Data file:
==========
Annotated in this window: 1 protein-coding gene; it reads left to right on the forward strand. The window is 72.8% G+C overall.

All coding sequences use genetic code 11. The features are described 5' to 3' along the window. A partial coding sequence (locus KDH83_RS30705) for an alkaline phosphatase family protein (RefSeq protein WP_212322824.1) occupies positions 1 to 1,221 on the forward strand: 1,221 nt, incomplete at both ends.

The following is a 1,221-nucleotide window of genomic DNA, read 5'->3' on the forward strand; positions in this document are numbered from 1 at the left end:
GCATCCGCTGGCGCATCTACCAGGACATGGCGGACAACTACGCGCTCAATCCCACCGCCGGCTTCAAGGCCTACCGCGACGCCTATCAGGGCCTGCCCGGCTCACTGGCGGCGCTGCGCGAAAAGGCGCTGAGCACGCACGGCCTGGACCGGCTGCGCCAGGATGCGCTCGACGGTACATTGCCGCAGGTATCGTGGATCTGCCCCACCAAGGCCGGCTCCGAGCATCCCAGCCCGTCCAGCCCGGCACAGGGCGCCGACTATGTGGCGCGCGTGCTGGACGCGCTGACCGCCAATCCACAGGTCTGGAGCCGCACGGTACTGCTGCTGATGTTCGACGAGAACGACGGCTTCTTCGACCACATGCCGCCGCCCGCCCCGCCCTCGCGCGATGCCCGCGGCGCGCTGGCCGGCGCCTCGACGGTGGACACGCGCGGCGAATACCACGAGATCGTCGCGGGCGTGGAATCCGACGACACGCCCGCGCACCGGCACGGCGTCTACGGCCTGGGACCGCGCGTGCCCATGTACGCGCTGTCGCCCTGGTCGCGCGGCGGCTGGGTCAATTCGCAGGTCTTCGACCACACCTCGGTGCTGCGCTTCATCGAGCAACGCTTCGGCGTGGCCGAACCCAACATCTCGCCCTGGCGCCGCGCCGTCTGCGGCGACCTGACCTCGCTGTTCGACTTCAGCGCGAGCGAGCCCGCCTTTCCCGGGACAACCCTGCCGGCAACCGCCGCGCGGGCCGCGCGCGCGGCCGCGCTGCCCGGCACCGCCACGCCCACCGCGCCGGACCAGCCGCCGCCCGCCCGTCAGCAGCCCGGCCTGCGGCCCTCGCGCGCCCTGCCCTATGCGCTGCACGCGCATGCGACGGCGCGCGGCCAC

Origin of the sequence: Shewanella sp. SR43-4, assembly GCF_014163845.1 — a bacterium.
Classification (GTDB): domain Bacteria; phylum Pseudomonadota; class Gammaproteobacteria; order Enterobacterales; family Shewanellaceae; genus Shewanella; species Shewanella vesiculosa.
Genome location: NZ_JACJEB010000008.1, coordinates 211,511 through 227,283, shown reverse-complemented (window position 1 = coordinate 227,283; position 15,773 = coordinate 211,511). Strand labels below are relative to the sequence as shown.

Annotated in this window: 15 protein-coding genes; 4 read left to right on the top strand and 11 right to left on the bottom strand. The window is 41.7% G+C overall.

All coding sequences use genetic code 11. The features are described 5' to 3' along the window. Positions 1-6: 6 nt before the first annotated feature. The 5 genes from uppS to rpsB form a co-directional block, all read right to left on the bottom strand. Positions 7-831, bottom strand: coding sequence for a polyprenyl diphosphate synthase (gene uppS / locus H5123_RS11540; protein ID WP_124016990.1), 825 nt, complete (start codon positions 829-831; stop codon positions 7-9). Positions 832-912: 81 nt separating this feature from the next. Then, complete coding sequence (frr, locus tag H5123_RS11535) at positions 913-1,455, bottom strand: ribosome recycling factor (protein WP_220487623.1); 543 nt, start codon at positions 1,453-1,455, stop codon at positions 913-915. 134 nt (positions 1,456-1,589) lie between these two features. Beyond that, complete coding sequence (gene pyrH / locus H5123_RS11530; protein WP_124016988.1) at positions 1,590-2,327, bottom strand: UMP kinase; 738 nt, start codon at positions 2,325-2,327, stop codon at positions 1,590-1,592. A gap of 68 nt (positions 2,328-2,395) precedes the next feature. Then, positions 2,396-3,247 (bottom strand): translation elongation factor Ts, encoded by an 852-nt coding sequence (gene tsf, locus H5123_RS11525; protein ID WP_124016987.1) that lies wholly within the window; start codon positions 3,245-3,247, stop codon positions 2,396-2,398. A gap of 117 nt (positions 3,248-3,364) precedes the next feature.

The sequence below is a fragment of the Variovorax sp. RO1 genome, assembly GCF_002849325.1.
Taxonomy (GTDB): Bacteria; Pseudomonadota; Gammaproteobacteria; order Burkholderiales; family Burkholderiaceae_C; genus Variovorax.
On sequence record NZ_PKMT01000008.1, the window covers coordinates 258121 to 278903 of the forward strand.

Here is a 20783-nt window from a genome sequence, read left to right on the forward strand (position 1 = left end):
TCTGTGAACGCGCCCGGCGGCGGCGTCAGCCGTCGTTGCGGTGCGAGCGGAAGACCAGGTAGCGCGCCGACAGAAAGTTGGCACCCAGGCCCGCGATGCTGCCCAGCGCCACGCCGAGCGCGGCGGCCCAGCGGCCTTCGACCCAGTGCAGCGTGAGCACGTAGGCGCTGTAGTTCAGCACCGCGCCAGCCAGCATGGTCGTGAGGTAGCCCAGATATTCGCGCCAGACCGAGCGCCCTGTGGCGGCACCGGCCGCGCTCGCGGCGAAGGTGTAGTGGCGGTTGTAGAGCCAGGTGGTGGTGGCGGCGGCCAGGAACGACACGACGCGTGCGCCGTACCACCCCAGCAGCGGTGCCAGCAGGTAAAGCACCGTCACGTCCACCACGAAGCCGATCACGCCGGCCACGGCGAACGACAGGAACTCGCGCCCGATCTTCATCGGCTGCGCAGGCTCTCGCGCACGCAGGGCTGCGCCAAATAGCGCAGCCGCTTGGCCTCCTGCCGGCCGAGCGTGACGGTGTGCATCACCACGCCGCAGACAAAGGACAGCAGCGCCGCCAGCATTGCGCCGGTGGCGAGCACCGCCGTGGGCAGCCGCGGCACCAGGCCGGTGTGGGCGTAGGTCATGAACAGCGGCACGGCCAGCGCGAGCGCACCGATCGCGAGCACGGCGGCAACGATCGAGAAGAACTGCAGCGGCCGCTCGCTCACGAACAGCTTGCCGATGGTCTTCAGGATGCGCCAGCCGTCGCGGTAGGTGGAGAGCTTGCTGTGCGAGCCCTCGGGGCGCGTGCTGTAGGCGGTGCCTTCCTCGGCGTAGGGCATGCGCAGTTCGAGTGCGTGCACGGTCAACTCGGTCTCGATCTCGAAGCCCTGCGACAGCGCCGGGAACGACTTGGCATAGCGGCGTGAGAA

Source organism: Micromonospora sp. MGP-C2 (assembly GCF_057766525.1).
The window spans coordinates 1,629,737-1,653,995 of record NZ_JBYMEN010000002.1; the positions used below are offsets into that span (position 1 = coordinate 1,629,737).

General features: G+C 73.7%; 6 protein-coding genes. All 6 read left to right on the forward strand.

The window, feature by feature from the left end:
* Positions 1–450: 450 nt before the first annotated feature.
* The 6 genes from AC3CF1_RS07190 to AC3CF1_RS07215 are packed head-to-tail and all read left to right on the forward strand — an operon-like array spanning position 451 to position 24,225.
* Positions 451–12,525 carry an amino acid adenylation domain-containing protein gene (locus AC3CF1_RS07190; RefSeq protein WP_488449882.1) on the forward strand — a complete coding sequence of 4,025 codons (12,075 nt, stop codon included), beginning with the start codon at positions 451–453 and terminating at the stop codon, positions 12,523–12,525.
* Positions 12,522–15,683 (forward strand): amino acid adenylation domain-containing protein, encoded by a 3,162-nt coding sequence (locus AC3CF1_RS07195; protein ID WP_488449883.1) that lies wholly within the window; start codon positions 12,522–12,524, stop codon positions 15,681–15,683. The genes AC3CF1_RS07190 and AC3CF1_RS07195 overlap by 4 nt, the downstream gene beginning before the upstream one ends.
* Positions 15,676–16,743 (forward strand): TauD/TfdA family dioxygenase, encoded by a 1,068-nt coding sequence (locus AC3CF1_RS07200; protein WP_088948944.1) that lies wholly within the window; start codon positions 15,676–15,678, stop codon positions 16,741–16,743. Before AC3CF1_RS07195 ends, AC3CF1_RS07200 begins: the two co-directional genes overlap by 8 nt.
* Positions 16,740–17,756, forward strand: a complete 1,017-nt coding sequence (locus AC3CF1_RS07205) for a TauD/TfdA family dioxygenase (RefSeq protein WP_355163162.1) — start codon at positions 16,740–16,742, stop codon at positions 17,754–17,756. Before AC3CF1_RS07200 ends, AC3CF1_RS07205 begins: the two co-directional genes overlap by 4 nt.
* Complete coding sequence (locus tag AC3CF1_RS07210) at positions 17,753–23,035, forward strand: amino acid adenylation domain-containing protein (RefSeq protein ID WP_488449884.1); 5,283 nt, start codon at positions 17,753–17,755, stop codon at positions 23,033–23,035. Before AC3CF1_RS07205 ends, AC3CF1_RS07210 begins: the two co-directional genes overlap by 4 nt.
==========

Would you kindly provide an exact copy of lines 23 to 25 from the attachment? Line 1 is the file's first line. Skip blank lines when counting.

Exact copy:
* Positions 15,676–16,743 (forward strand): TauD/TfdA family dioxygenase, encoded by a 1,068-nt coding sequence (locus AC3CF1_RS07200; protein WP_088948944.1) that lies wholly within the window; start codon positions 15,676–15,678, stop codon positions 16,741–16,743. Before AC3CF1_RS07195 ends, AC3CF1_RS07200 begins: the two co-directional genes overlap by 8 nt.
* Positions 16,740–17,756, forward strand: a complete 1,017-nt coding sequence (locus AC3CF1_RS07205) for a TauD/TfdA family dioxygenase (RefSeq protein WP_355163162.1) — start codon at positions 16,740–16,742, stop codon at positions 17,754–17,756. Before AC3CF1_RS07200 ends, AC3CF1_RS07205 begins: the two co-directional genes overlap by 4 nt.
* Complete coding sequence (locus tag AC3CF1_RS07210) at positions 17,753–23,035, forward strand: amino acid adenylation domain-containing protein (RefSeq protein ID WP_488449884.1); 5,283 nt, start codon at positions 17,753–17,755, stop codon at positions 23,033–23,035. Before AC3CF1_RS07205 ends, AC3CF1_RS07210 begins: the two co-directional genes overlap by 4 nt.